At its heart though – and here comes the twist – My First Girlfriend is a Gal reminds that us no one is an object. We’re more than our bodies. You can look hot but still be smart and intelligent.
Whether My First Girlfriend is a Gal actually manages to tell anything close to a profound story, though, is in doubt. It may just have been a better ecchi comedy than most.
Where: Crunchyroll | Amazon | Funimation
Episodes 1 to 3
Gamers! is billed as a slice of life comedy and starts when the most popular girl at school talks to a geeky guy about games. Guess what; she likes games too?
Incredible, I know (note – sarcasm present). The show is based off the light novel which started in 2015, so the concept of women who enjoy computer games really should have been firmly established.
However, Gamers! goes on to establish the popular blonde as none-other than the president of the Gamer Club and our ‘hero’ Amano Keita finds himself inducted.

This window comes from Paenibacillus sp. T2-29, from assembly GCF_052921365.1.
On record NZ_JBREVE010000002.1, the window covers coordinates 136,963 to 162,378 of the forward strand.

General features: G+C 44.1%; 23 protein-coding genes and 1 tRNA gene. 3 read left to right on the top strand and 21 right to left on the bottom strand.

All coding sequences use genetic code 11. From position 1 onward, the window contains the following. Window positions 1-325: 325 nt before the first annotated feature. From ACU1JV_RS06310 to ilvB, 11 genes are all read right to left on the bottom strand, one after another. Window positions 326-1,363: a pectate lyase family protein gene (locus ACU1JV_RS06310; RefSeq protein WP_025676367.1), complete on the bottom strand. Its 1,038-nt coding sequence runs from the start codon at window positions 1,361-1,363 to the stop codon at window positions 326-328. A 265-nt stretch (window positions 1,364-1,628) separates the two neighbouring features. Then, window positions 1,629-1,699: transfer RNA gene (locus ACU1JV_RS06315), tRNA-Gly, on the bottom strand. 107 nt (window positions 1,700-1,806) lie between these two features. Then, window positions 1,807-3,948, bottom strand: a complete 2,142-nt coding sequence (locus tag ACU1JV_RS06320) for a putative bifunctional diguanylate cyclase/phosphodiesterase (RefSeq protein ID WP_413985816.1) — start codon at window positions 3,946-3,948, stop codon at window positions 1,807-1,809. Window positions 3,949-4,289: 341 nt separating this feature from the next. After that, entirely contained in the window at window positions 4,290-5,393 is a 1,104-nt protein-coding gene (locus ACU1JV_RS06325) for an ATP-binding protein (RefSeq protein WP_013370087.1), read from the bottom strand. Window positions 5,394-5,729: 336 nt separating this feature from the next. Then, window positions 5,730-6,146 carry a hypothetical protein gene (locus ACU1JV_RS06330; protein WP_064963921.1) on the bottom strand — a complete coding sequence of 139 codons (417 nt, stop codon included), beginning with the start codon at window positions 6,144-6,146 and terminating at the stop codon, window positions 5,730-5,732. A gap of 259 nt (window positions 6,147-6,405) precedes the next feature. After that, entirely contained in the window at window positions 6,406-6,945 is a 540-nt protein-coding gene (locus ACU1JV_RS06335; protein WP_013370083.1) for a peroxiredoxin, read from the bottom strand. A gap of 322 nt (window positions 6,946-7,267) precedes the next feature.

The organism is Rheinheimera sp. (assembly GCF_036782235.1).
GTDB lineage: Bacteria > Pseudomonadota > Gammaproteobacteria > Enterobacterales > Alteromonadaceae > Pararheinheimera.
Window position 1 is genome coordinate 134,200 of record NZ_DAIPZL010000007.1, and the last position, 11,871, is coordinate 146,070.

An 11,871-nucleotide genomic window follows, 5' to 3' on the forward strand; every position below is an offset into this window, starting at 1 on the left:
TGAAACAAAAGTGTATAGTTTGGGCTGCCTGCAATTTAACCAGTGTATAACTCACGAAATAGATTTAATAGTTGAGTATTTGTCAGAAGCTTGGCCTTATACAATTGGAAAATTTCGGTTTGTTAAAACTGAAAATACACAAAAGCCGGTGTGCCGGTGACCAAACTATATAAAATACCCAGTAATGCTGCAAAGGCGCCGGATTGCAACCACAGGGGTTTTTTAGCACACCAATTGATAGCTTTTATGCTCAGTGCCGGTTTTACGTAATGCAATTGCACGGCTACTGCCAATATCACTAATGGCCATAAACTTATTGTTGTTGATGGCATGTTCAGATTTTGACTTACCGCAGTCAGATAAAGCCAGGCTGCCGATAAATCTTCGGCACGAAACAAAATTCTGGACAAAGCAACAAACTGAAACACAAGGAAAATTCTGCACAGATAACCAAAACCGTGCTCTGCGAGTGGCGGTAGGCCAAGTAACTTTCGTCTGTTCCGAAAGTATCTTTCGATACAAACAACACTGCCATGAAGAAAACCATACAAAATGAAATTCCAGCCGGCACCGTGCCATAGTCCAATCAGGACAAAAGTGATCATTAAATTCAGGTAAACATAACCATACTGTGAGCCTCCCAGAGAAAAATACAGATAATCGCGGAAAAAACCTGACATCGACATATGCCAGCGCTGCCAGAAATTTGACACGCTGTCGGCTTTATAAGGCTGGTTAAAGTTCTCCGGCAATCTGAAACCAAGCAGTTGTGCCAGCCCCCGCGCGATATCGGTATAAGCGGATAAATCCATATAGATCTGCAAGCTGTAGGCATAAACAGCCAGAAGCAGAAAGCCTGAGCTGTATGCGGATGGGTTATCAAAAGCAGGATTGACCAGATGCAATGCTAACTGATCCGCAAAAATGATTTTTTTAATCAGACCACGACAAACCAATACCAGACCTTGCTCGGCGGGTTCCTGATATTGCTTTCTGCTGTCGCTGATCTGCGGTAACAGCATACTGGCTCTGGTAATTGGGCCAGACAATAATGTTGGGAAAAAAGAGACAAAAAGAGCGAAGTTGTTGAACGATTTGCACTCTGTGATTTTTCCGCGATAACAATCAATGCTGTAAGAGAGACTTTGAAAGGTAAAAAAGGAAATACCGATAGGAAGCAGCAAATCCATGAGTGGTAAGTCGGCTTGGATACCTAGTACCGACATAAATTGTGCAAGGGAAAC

If the anime was going anywhere with this setup, I didn’t see it after three episodes, so I put it down.
Where: Funimation | Crunchyroll
Knight’s & Magic
Episodes 1 to 13
This is not the only anime in this round-up in which a geek finds himself transported from our world to a fantasy one with his memories intact. In Knight’s & Magic we have magic powered mecha as a feature to set it apart from others in the genre, and it works.
Our programmer is re-born as a silver-haired young upstart and with his modern-day skills, and gaming knowledge can help re-engineer the mech-knights into bigger, better and faster warriors. This is just as well as soon kingdoms are at war and all sorts of previously unseen mech creations are being thrown at the heroes.
There’s nothing remarkable about Knight’s & Magic – apart from that apostrophe – but it’s a solid fantasy show. If you’re usually a mech fan and want to watch a new twist on that genre, then give this a go.
Status: Safe pass, unremarkable success.
Where: Crunchyroll | Amazon | Funimation
That’s a wrap for this scouting report back from the weird and wonderful anime world. Have we covered any shows you’ve seen and have thoughts about? Let us know.